AREDS2 Cognition Study Response

A large, nationwide, government-funded clinical trial designed to measure the effect of select nutrients on visual function – specifically age-related macular degeneration – recently reported that 1,000 mg of EPA and DHA omega-3 a day did not slow loss in cognitive decline. The other nutrients didn’t show benefit, either.

I don’t get why they thought it would. Here’s why.

Results from the second Age-Related Eye Disease Study (AREDS) published last week were not on age-related eye conditions; instead, the findings were on cognitive health. Why would a study designed to investigate eye health publish results on cognitive health? Good question. The researchers realized that they had carefully selected nearly 4,000 subjects to participate in an eye research study and were set up to follow them for 5 years; it made efficient sense to measure additional outcomes.

The subjects were between ages 50-85 and already in early or intermediate stage of age-related macular degeneration (AMD); the average age of the subjects was 72 and over half were women. The 8th decade of life is about when people begin to experience loss in cognitive function.

In the study, the subjects were given omega-3 (350 mg DHA and 650 mg EPA) and/or lutein and zeaxanthin or placebo (blank pill). The researchers completed interviews and tested cognitive function in the subjects at the beginning of the study and then each 2 years. They assessed qualities such as immediate and delayed recall, attention and memory, and processing speed. Because the subjects already had AMD and were at risk for getting worse, they were offered additional vitamins and minerals (vitamin C and E, zinc and copper). At the end of the study, the reported that the supplements did not slow decline in cognitive function.

Here’s why I’m not surprised:

  • Diet matters. Studies consistently report that people who have healthy levels of EPA and DHA omega-3 over their lifetime have better cognitive function as they age. Other studies have shown that around the age of 50, people who have higher DHA levels have better cognitive health compared to those with lower DHA levels.
  • The subjects were already diagnosed with age-related macular degeneration (AMD). That the subjects had AMD suggests that, like many Americans, they had consumed little EPA and DHA in their lifetime because having higher levels of these long-chain omega-3s is associated with lower risk of AMD.
  • The amount of omega-3 was too low. The investigators didn’t measure blood levels of omega-3 or dietary intake of omega-3 foods during the study; that’s understandable since it would be cost prohibitive, but they did measure how many of the subjects actually took the supplements and they measured omega-3 blood levels in a representative group. This is customary in these types of studies and it’s the responsible thing to do. What they found is that about 80% of the subjects (4 out of 5) took the supplements about 75% of the time. So few, if any of the subjects actually got the intended amount of EPA and DHA omega-3 (350 mg DHA and 650 mg EPA). When the investigators measured blood levels, they did see increases in those who took the omega-3. That’s good, it means the supplements actually contained omega-3. Studies show cognitive benefit among adults with at least 1,000 mg DHA. One gram, less than ¼ teaspoon of oil.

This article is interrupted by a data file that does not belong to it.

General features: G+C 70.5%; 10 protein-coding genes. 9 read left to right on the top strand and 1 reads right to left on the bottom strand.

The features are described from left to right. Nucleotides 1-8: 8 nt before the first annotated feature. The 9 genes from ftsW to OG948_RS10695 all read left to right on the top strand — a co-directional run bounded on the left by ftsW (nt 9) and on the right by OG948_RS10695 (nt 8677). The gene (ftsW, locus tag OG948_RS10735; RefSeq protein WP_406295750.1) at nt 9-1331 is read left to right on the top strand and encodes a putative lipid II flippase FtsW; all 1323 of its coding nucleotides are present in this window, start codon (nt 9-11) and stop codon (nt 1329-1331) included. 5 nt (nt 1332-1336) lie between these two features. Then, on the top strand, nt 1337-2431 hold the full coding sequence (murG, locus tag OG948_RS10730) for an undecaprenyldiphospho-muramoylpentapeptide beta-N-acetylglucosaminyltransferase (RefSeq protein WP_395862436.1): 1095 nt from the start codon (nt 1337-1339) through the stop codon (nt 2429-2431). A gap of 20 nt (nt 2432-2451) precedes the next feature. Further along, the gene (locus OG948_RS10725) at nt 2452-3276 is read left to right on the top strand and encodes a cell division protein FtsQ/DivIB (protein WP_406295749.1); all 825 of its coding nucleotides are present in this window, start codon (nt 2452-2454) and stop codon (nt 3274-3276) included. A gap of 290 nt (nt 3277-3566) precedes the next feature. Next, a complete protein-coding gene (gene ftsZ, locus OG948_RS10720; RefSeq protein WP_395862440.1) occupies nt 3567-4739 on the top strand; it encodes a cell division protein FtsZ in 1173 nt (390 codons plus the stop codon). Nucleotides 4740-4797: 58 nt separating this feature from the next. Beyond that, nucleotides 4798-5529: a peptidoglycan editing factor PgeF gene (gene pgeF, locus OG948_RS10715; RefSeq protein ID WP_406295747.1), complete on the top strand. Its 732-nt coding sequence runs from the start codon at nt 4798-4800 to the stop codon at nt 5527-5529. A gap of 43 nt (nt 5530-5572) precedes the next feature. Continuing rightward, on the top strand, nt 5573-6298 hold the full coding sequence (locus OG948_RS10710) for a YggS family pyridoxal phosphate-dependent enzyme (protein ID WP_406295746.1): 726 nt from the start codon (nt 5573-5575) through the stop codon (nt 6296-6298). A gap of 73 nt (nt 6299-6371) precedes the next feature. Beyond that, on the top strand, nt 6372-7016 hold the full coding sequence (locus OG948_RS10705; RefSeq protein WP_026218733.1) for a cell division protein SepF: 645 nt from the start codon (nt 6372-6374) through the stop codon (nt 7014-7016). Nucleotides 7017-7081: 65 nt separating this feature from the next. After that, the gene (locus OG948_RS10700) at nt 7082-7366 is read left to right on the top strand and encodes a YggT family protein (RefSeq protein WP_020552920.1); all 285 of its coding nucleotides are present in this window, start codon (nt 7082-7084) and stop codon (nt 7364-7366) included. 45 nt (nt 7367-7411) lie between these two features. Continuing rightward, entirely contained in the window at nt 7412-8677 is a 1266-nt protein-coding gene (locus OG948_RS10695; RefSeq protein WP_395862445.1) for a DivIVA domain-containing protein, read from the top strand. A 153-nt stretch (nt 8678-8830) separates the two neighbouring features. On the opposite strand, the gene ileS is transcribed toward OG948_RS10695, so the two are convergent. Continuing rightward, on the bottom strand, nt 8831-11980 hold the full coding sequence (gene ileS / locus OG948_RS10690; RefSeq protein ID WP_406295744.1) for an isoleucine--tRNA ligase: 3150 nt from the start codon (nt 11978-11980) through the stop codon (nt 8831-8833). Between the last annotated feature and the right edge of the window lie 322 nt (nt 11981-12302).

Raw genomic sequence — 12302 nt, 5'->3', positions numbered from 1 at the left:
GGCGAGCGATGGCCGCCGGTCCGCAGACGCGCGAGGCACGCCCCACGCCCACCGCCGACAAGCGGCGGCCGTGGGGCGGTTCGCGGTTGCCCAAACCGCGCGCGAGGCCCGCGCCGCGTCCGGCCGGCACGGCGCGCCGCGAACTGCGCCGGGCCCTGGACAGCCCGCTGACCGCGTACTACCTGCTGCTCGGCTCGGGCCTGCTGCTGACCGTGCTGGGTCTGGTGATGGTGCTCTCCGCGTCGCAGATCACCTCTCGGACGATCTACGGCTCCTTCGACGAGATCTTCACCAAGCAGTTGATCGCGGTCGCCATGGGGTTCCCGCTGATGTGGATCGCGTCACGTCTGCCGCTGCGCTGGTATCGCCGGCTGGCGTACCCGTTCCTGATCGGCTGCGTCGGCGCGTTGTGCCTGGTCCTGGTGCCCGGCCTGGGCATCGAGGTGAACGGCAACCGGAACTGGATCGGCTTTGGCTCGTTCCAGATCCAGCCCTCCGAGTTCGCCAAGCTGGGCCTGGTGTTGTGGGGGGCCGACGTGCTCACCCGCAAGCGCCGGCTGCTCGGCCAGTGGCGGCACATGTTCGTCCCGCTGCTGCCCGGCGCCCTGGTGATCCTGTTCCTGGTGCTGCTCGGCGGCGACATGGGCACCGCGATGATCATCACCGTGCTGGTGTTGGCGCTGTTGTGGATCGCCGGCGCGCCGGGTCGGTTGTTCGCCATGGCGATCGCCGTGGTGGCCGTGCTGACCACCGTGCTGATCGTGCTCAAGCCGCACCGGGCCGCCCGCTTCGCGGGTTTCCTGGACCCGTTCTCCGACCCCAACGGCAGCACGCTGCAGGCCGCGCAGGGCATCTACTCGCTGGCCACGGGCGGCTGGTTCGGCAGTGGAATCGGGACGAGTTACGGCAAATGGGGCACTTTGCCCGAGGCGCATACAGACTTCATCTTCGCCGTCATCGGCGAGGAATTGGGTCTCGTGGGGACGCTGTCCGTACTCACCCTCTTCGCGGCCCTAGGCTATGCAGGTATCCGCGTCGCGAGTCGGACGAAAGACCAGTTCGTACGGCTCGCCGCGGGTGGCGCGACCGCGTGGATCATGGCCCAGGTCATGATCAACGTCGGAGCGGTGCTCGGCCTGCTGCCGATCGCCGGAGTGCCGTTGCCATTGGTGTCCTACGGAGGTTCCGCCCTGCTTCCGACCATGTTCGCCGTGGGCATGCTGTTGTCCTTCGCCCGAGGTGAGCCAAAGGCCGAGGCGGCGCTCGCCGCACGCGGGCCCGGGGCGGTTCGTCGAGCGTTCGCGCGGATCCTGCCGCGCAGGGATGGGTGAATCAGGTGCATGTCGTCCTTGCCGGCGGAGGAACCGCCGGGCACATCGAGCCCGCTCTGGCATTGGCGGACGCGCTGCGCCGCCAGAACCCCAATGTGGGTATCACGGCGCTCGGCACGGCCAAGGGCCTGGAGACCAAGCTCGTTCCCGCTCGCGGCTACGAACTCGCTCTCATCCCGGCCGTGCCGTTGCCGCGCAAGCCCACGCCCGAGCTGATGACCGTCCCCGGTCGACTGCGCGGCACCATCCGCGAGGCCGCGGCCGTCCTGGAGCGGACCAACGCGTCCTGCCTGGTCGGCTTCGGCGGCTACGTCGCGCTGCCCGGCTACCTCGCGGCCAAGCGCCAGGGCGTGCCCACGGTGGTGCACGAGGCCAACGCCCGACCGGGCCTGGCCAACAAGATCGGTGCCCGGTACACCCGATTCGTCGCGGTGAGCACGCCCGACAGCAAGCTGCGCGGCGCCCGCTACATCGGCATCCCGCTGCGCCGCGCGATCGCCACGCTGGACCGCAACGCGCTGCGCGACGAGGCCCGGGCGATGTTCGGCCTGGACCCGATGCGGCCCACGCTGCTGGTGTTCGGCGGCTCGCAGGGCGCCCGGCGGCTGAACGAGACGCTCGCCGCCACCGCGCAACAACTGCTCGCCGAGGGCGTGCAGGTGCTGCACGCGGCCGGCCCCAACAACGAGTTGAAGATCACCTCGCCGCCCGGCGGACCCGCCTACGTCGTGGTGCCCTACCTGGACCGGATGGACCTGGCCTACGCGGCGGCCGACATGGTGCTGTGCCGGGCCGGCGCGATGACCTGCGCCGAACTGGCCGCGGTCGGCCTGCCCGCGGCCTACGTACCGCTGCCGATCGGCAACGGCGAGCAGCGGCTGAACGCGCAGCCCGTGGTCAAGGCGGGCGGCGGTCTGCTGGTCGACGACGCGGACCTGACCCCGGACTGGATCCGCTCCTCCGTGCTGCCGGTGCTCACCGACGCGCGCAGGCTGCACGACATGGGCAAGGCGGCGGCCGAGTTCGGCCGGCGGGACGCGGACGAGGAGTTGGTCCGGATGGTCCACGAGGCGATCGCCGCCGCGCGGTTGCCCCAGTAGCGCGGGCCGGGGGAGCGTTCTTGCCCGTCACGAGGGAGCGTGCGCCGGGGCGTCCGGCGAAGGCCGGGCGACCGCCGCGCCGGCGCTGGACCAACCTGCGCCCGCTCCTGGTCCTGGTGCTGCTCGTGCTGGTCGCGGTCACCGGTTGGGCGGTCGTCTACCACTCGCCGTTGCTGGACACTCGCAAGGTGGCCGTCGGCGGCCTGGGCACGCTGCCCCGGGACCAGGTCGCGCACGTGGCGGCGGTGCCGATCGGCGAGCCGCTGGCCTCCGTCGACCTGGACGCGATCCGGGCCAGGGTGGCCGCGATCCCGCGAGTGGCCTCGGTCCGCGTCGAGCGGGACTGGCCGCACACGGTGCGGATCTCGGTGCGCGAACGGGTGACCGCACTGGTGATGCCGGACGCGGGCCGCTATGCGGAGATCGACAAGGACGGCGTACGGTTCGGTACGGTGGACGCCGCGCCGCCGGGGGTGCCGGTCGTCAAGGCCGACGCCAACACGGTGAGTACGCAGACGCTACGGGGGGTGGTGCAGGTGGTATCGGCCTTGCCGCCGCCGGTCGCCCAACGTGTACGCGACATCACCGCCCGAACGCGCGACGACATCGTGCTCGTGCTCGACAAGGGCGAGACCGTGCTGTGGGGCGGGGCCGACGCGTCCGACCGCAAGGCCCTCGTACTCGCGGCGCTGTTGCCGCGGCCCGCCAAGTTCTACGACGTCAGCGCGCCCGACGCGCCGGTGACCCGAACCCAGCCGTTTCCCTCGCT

Bottom line: Giving a small amount of omega-3 to people already demonstrating the effects of a lifetime of low levels of omega-3 for 5 years won’t reverse cellular damage that’s been done. What we do know, is that consuming omega-3 over the lifetime DOES make a difference, and/or consuming higher levels later in life DOES make a difference.

Further, the research investigators acknowledged that studies that have surveyed people on their dietary habits and health have found that regular consumption of fish is associated with lower rates of AMD, cardiovascular disease, and possibly dementia. “We’ve seen data that eating foods with omega-3 may have a benefit for eye, brain, and heart health,” Dr. Chew, study author, explained.

Adam Ismail, the Executive Director of the Global Organization of EPA and DHA Omega-3 also makes some excellent points in this summary

Perhaps some of the greatest damage done by this study was the article published in Newsweek with the heading “Omega-3 supplements are a waste of money”. I find it unfathomable that a ‘health’ reporter would make such sweeping and inaccurate conclusions from one study. She’s wrong. She’s evidently unaware of the 3 decades of research. What’s most upsetting to me is that she has used her influence to do harm. Yep, to damage public health. There are people who need omega-3 supplements but I bet she doesn’t know who they are. Unfortunately, she’s not available to contact. I tried.


GretchenGretchen Vannice, MS, RDN

Nutrition Consultant

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